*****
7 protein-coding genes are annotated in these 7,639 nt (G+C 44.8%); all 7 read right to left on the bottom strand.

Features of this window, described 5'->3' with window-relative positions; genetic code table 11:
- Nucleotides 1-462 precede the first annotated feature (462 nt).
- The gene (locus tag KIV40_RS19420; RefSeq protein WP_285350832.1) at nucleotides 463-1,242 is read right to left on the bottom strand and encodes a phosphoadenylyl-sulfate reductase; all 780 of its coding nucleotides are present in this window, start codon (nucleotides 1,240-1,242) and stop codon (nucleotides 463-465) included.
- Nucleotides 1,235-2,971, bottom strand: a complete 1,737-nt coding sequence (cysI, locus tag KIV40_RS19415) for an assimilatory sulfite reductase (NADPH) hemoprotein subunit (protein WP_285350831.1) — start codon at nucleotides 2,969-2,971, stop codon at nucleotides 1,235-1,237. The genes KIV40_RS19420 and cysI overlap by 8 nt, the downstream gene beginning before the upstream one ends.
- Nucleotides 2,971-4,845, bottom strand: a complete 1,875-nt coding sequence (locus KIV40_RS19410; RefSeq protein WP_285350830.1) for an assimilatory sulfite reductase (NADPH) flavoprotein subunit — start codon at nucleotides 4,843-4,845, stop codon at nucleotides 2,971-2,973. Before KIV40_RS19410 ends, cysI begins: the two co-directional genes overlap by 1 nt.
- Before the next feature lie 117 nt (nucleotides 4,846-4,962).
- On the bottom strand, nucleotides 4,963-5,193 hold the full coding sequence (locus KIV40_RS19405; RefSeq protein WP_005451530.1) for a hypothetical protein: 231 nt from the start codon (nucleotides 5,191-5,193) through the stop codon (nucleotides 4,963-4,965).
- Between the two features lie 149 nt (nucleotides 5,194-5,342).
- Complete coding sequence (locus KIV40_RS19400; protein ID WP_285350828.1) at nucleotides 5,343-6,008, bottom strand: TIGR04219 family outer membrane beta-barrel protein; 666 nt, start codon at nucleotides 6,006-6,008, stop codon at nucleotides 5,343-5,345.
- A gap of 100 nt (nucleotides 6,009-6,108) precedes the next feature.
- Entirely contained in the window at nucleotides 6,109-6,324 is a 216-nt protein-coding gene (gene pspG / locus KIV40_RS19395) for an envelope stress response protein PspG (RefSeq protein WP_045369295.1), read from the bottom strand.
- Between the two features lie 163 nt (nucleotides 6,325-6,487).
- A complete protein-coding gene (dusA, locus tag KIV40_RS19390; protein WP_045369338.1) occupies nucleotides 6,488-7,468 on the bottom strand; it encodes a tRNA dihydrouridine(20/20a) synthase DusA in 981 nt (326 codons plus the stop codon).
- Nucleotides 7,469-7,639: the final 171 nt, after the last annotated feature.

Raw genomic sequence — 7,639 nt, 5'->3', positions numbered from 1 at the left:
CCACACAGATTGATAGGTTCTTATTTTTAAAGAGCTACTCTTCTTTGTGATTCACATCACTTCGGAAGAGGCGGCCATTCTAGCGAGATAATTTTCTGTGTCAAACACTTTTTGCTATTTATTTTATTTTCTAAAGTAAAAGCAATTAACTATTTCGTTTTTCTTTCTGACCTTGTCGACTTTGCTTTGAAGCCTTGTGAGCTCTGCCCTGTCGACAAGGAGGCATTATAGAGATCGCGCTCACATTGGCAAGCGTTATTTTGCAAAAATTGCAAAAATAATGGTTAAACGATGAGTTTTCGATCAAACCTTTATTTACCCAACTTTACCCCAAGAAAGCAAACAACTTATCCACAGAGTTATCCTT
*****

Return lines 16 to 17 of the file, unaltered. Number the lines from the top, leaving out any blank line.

Raw genomic sequence — 7,639 nt, 5'->3', positions numbered from 1 at the left:
CCACACAGATTGATAGGTTCTTATTTTTAAAGAGCTACTCTTCTTTGTGATTCACATCACTTCGGAAGAGGCGGCCATTCTAGCGAGATAATTTTCTGTGTCAAACACTTTTTGCTATTTATTTTATTTTCTAAAGTAAAAGCAATTAACTATTTCGTTTTTCTTTCTGACCTTGTCGACTTTGCTTTGAAGCCTTGTGAGCTCTGCCCTGTCGACAAGGAGGCATTATAGAGATCGCGCTCACATTGGCAAGCGTTATTTTGCAAAAATTGCAAAAATAATGGTTAAACGATGAGTTTTCGATCAAACCTTTATTTACCCAACTTTACCCCAAGAAAGCAAACAACTTATCCACAGAGTTATCCTT